Now, if you look at the red line (right scale, inverted), you’ll notice that unusually high profit shares are invariably correlated with unusually low growth in corporate profits over the following 5-year period. Thanks to continuing deficits and extraordinary monetary interventions, this effect has been largely postponed in recent years, allowing profits to expand to present extremes. We are not arguing that profit margins necessarily have to decline over the near-term, and our concerns don’t rest on the assumption that they will. It is sufficient to recognize that the bulk of the value of any stock is not in the early years of earnings, but in the long tail of future cash flows – especially if payouts are low. Stocks are essentially 50-year instruments here in terms of the cash flows that are relevant to their valuation. There are a lot of factors and quiet math that affect the P/E multiple that can be appropriately applied to earnings. Slapping an arbitrary multiple onto elevated earnings reflecting extraordinarily inflated profit margins ignores all of it.”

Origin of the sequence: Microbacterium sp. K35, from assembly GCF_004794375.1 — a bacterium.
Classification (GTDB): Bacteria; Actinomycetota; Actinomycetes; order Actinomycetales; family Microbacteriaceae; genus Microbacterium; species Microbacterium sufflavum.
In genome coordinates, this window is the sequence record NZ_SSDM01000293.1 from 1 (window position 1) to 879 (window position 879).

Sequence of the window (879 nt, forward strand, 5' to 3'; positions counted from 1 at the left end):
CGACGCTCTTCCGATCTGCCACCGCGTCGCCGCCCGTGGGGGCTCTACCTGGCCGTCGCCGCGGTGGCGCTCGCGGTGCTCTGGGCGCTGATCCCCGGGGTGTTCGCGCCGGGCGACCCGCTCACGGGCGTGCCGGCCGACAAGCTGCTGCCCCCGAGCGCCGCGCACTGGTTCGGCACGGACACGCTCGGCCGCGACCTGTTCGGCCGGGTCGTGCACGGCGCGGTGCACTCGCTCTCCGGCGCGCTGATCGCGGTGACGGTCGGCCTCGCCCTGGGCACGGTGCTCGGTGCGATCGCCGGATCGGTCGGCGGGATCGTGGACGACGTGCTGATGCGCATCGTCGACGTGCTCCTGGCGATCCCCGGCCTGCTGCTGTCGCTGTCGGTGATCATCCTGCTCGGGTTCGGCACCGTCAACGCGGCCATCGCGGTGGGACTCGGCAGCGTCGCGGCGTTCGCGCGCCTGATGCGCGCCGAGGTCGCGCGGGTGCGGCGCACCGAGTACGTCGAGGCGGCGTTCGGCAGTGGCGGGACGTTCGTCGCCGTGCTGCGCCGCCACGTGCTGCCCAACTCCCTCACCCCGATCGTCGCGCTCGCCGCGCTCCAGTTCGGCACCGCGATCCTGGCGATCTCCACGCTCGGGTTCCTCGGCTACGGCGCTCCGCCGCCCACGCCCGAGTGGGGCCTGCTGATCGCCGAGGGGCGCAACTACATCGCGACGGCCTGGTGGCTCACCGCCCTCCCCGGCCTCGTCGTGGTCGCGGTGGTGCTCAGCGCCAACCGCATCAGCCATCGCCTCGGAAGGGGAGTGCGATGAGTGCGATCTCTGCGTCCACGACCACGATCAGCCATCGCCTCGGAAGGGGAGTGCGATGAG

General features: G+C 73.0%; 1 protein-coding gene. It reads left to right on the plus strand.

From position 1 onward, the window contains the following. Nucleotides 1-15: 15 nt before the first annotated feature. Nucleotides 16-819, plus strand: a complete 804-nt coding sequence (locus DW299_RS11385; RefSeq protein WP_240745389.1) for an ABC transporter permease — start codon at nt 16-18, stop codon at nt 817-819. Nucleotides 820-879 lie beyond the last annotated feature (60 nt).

Montier chimes in with his article What Goes Up Must Come Down:

“Clearly the fi rst two elements of Exhibit 2 are all about cyclical adjustment: we are assuming that the market goes to a “normal” P/E based on “normal” E. Therefore, it is no surprise that we see the same point from a different perspective when we look at a comparison of the simple trailing P/E using the Graham and Dodd P/E (Exhibit 3). The latter tries to smooth out the business cycle’s impact upon earnings by using a 10-year moving average of earnings. Hence, differences between the two measures are a statement of how far earnings are from their “trend.” The simple trailing P/E is around 15x and the Graham and Dodd P/E is around 24x, again highlighting the divergence of profits from their long-run normal levels.”